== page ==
D&D II - 8,000 Years Under the Sea - Agios Petros, Greece
When we talk about maritime archaeology the first thing that comes to mind is shipwrecks, but here we explore something much bigger: submerged landscapes – prehistoric landscapes once occupied but now lying several metres underwater.
Bettany talks to the director from the site of Agios Petros, Nikos Efstratiou. Nikos and his team are working on the earliest submerged site found to date in the Aegean. Older than Homer and the Great Pyramids, this site contains evidence of a farming and fishing community now partially lost beneath the waves.
Finds including tuna bones and specialized fishing hooks have revealed that these – prehistoric people were capable of crossing open water and deep sea fishing, what really stands out in this episode is how connected and technologically advanced this community was.
Nikos and his team are still working at the site, and they’re about to start coring work, which will help them to study the sediments and better understand the process by which the village became submerged. Was it a gradual sea level rise, or was it something more dramatic caused by tectonic movements in the region?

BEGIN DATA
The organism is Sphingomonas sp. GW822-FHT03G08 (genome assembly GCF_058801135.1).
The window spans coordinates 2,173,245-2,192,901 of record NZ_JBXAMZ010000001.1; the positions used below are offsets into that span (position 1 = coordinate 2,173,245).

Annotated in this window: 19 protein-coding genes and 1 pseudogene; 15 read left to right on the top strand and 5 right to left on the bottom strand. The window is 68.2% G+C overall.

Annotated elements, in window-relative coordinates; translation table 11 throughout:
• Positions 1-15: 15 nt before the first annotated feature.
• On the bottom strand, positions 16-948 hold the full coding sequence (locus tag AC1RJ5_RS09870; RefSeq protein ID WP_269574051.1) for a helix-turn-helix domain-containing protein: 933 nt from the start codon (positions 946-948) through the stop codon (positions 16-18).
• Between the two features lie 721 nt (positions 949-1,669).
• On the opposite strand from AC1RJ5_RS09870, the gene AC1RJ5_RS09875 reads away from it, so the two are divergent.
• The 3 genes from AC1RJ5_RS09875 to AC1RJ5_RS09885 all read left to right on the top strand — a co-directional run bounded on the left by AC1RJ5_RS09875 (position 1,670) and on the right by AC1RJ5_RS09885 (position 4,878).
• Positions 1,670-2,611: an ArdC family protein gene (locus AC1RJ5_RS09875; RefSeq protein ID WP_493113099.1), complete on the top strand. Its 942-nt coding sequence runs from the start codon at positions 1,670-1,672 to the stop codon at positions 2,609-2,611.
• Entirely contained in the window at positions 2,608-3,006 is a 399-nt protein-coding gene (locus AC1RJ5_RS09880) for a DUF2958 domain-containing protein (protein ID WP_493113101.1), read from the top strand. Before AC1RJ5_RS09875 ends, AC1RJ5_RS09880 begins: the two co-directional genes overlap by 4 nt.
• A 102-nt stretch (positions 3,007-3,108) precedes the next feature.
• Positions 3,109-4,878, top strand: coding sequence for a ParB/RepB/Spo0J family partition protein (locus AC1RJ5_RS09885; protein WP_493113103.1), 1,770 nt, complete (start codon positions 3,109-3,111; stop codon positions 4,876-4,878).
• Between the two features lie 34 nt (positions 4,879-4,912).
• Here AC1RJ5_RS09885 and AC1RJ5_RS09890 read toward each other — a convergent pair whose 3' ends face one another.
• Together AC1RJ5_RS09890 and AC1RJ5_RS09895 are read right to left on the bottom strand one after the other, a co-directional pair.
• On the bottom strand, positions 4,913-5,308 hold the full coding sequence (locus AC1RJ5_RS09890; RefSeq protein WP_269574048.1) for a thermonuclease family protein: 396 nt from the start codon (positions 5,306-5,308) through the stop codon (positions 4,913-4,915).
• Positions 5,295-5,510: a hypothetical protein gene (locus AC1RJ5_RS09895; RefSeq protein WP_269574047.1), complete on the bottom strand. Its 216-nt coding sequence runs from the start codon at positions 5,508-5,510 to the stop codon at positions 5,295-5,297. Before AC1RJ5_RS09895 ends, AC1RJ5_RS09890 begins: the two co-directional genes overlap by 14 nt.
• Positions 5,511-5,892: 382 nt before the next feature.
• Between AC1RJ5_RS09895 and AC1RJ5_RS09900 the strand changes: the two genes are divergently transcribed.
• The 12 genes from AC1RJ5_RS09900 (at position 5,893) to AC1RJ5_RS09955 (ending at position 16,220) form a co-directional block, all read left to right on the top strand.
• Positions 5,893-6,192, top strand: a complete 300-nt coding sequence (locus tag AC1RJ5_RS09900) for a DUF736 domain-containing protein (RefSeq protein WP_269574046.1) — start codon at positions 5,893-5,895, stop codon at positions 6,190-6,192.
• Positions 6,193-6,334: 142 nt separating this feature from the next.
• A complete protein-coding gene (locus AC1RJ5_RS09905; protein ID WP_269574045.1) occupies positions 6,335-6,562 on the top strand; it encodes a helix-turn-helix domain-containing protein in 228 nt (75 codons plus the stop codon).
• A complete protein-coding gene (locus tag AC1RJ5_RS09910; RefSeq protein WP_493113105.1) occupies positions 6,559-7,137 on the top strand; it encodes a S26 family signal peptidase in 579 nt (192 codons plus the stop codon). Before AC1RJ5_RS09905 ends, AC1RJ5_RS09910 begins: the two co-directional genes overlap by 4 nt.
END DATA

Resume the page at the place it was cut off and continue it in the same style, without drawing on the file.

They also hope to use the latest DNA techniques to extract information from the sediments about our ancient past, so watch this space!
Later in the episode, Lucy explores the concept of Neolithic seafaring in more depth with experts Panos Tzovaras and Helen Farr. Panos is building up an extensive database of all known images or models of Neolithic boats in the Aegean, whether depicted in ancient rock art or a carved stone model! This careful process of cataloguing and recording these images is highly scientific, but Panos is also discovering how symbolic boats were in this period.
The only thing we are missing is a full-size Neolithic boat. We are yet to discover one, but there is rich evidence of seafaring and trade. Lucy explores one particular material transported by ships – obsidian. This black volcanic glass is only formed in certain parts of the Mediterranean, yet we find it on many archaeological sites both here and beyond. People were travelling, and they were moving with this material. Perhaps for trade? Perhaps as a status symbol?
All this evidence demonstrates that people 8000 years ago were far more connected and advanced than we thought.
Thank you to Nikos, Panos and Helen for revealing more about our ancient past, and giving us a window into the daily lives of a Neolithic community.
More information about the project at Agios Petros can be found here